Multi-grade teaching occurs in primary education when a teacher has students of two or more grades in the same class. In this challenging situation, the teacher will have to present topics using different materials for students of different ages, grades and abilities, all within the same time classroom. Teachers often have not received adequate training or support to teach multi-grade classes and often also have to deal with negative attitudes regarding multi-grade teaching and learning from parents and communities. In rural villages in Laos, it is not unusual for 75% or more classrooms to have children of different ages and grades. The more isolated and disadvantaged the village, the more that percentage increases. In Laos and other countries, multi-grade teaching can address teacher shortages and increase access to education for rural children.
The Ministry of Education and Sports of Lao PDR (MoES) is taking the opportunity provided by the primary curriculum renewal to explore and address multigrade teaching and learning..
On 23 January 2020, the Research Institute for Educational Sciences (RIES) hosted the first national “Symposium on Multi-Grade Teaching and Learning, with support from the Australian Government and the European Union. The symposium was chaired by Dr Onekeo Nouannavong, Director General of RIES and Ajan Keth Phanhlack, Director General of Department of Teacher Education (DTE). The goals of the symposium are to understand different multi-grade teaching and to discuss what has worked in the past and options for a new approach. The symposium brought together 36 participants from across the education sector, including officers from RIES, DTE and Department of General Education, Teacher Training College teacher trainers, provincial and district MoES officers as well as teachers and principals to share views and experience on multi-grade teaching.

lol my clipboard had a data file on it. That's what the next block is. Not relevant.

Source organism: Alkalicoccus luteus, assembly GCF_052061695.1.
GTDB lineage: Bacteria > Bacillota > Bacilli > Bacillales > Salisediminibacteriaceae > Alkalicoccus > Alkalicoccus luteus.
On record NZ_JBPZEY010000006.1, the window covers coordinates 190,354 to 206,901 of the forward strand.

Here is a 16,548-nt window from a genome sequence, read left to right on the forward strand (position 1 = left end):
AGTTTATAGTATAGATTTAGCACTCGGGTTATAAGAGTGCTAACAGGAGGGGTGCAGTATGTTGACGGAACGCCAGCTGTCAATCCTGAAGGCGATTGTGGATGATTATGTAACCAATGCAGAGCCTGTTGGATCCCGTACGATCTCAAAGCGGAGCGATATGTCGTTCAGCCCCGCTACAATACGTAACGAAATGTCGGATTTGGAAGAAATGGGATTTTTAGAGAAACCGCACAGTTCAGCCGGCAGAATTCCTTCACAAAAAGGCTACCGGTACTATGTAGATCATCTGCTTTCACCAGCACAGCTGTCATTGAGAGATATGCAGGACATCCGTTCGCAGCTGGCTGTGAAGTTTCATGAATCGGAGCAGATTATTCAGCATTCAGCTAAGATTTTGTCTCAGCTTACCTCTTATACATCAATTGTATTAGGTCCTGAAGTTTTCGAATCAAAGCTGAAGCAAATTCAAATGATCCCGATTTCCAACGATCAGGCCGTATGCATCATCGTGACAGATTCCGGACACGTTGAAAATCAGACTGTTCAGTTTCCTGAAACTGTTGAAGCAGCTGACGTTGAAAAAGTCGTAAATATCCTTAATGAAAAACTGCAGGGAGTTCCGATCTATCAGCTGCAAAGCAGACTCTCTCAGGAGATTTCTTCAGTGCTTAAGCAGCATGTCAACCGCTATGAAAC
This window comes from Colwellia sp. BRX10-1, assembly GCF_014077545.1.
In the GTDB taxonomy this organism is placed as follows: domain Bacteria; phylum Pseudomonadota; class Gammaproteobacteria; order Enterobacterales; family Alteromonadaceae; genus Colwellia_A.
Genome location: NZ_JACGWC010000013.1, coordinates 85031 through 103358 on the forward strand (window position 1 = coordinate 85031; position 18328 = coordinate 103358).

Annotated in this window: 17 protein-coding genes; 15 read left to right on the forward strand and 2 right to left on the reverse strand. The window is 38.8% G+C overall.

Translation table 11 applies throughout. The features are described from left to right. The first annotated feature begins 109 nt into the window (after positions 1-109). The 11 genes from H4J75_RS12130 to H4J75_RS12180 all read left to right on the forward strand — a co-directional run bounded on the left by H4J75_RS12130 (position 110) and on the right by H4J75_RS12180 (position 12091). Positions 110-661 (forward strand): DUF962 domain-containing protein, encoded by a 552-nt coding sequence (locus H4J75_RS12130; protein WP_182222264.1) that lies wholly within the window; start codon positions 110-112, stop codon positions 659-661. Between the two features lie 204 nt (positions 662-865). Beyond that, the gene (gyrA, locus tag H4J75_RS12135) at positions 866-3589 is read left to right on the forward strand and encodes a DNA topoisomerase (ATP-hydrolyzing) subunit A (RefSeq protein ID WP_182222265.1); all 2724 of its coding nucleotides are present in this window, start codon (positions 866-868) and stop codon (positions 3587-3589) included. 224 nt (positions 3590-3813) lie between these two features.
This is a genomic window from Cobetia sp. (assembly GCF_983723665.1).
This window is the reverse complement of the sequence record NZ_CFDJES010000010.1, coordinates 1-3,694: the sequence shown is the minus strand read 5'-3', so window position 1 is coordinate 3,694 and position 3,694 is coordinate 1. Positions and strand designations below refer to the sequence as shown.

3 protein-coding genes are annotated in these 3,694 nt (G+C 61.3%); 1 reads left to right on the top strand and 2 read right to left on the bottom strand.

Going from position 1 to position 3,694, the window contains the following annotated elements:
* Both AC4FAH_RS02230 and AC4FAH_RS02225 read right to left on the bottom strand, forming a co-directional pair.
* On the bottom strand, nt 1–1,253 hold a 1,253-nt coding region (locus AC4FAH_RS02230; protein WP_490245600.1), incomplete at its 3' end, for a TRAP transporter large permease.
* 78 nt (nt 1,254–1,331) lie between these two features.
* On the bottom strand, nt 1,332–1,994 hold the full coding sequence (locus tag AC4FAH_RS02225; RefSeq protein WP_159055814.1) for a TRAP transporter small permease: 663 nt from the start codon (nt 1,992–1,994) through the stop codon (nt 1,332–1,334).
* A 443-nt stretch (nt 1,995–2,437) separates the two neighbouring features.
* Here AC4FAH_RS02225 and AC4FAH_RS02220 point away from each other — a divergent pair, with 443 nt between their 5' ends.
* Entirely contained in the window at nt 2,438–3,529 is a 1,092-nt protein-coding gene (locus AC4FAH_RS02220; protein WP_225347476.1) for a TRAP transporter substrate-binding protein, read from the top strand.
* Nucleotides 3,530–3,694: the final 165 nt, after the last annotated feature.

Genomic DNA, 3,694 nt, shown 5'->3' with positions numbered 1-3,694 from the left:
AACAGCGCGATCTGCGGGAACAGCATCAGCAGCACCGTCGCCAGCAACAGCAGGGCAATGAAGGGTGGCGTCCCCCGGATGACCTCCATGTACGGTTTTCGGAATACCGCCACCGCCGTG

Dr Onekeo said “Multigrade teaching is necessary in Laos and needs to be implemented in parallel with monograde in order to ensure all children have an equal opportunity to receive good quality education and become life-long learners”.
Through a mix of plenary, group and panel discussions, the participants reviewed and discussed the extent to which multi-grade teaching and learning is prevalent in Laos. They analysed the challenges faced by teachers, school principals and learners in multi-grade classrooms and the innovative ways in which they adapt to increase learning. Experts presented international best practices in multi-grade teaching and learning, and Non-Governmental organisations introduced several models of multi-grade teaching that have been piloted in Laos including their strengths and weaknesses. The participants also discussed the Grade 2 training needs as the in-service training for the new Grade 2 curriculum will start in May with the preparation of the Master Trainers.
The symposium helped the curriculum writers and the teacher training team to examine teaching practices that could be used in multi-grade classes and the importance of supporting teachers to incorporate them. A Multi-Grade Teaching and Learning Task force with representatives from important MoES departments and divisions was formed to determine next steps to improve the learning outcomes of primary Lao students.